Myanmar ceasefire ending as Rohingya activists call for peace

Muslim Rohingya insurgents continue to call for peace as the Myanmar one-month ceasefire comes to a close Monday night

Rohingya cross a river at a refugee camp in Cox's Bazar, in Bangladesh (Photo: Asia Times)
Rohingya cross a river at a refugee camp in Cox's Bazar, in Bangladesh (Photo: Asia Times)

Muslim Rohingya insurgents continue say they are open to peace moves by the Myanmar government, as the one-month ceasefire by the latter comes to a close.

The ceasefire was called after the Rakhine state required the delivery of aid to the violence-racked area.

The Arakan Rohingya Salvation Army (ARSA) did not comment on the action it would take after the ceasefire ends Monday, but continued to affirm that it was “determined to stop the tyranny and oppression” facing the Rohingya people.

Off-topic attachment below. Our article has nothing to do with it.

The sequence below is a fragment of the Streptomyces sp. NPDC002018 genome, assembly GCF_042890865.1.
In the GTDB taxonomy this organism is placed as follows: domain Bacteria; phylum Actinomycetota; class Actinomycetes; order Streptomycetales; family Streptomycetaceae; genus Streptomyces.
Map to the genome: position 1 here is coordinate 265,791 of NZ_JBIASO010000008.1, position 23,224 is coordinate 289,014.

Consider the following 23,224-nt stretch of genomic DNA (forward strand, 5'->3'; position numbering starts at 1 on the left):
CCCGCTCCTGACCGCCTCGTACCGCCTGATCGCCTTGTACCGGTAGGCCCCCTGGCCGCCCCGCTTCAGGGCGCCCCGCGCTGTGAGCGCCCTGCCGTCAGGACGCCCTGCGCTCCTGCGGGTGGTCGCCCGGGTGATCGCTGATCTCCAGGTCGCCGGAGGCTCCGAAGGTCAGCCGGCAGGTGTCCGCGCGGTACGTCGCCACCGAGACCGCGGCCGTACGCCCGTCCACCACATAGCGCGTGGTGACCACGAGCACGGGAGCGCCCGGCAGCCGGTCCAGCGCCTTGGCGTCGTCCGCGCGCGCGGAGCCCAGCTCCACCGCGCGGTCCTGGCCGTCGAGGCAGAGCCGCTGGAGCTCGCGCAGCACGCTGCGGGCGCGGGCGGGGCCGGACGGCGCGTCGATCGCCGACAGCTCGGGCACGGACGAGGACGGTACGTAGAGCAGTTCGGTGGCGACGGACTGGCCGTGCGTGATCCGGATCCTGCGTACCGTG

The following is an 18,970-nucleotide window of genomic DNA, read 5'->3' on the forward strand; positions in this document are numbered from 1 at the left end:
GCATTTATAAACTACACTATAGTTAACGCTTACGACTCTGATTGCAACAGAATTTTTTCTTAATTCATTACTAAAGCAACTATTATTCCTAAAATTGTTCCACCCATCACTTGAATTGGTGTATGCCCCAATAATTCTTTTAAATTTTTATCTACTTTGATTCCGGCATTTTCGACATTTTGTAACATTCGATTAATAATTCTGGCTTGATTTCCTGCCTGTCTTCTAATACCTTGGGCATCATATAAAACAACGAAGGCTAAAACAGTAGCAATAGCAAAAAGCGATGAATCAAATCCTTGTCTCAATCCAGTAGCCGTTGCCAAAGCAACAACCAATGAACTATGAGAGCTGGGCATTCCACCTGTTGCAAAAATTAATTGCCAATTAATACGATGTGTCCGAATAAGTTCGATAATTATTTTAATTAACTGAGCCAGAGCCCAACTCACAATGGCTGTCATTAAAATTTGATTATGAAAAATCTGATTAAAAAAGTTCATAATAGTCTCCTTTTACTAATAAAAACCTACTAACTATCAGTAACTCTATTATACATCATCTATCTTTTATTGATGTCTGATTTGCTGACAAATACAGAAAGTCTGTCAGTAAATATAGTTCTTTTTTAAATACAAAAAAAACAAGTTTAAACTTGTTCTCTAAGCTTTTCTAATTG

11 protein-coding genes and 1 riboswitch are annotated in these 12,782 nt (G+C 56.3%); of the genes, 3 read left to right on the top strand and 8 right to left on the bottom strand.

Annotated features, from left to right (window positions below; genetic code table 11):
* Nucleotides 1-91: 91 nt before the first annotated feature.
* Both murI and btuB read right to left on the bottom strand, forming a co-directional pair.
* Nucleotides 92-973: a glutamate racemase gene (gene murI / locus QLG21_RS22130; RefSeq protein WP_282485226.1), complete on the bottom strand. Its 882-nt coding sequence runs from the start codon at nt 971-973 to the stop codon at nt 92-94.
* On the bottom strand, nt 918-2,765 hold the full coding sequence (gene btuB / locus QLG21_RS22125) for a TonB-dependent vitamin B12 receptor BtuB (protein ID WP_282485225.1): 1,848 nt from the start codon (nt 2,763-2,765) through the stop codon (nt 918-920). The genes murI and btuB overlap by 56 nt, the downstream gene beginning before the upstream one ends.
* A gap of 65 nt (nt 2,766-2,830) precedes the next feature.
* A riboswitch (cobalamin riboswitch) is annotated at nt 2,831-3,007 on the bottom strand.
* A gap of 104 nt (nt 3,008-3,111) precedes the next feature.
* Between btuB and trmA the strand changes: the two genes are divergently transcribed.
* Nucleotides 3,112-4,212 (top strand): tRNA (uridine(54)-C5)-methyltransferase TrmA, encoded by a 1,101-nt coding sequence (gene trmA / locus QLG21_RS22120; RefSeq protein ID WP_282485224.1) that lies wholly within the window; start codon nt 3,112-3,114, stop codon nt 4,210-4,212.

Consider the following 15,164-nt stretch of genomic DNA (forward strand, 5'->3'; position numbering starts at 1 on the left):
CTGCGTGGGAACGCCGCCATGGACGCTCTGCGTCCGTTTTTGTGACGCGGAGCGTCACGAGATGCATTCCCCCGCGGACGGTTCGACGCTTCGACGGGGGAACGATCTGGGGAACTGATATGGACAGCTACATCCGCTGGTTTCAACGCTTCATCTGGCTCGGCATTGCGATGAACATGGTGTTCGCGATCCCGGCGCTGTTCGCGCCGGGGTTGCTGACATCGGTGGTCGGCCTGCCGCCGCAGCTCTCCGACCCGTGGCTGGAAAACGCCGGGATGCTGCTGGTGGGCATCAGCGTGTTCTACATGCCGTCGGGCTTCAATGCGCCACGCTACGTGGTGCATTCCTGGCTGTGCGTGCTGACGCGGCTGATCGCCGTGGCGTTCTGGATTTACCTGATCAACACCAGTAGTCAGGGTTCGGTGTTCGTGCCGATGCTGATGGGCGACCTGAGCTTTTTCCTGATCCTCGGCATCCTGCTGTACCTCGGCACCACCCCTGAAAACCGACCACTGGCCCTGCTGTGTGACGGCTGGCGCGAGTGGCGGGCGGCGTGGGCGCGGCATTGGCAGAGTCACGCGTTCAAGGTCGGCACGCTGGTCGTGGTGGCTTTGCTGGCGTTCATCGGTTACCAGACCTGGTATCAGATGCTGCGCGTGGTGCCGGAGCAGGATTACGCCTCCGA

“If at any stage, the Burmese government is inclined to peace, then ARSA will welcome that inclination and reciprocate,” the group said in a statement.

The ceasefire, which was presented by ARSA, was not received well by the State. Asked for comments, a government spokesperson said: “We have no policy to negotiate with terrorists.

30 security posts and an army camp were attacked August 25- a coup launched by rebels killing approximately 12 people. The rebels were seen wielding sticks or machetes as they rallied alongside Rohingya villagers.

In response, the military drove over half a million Rohingya villagers into Bangladesh, attacking the north of the Rakhine State in what the United Nations has branded “a textbook example of ethnic cleansing.”

The Myanmar government answered that the more than 500 people killed in the fighting are “terrorists” who have been attacking civilians and torching villages.

The ARSA accused the government of using murder, arson and rape as “tools of depopulation”.

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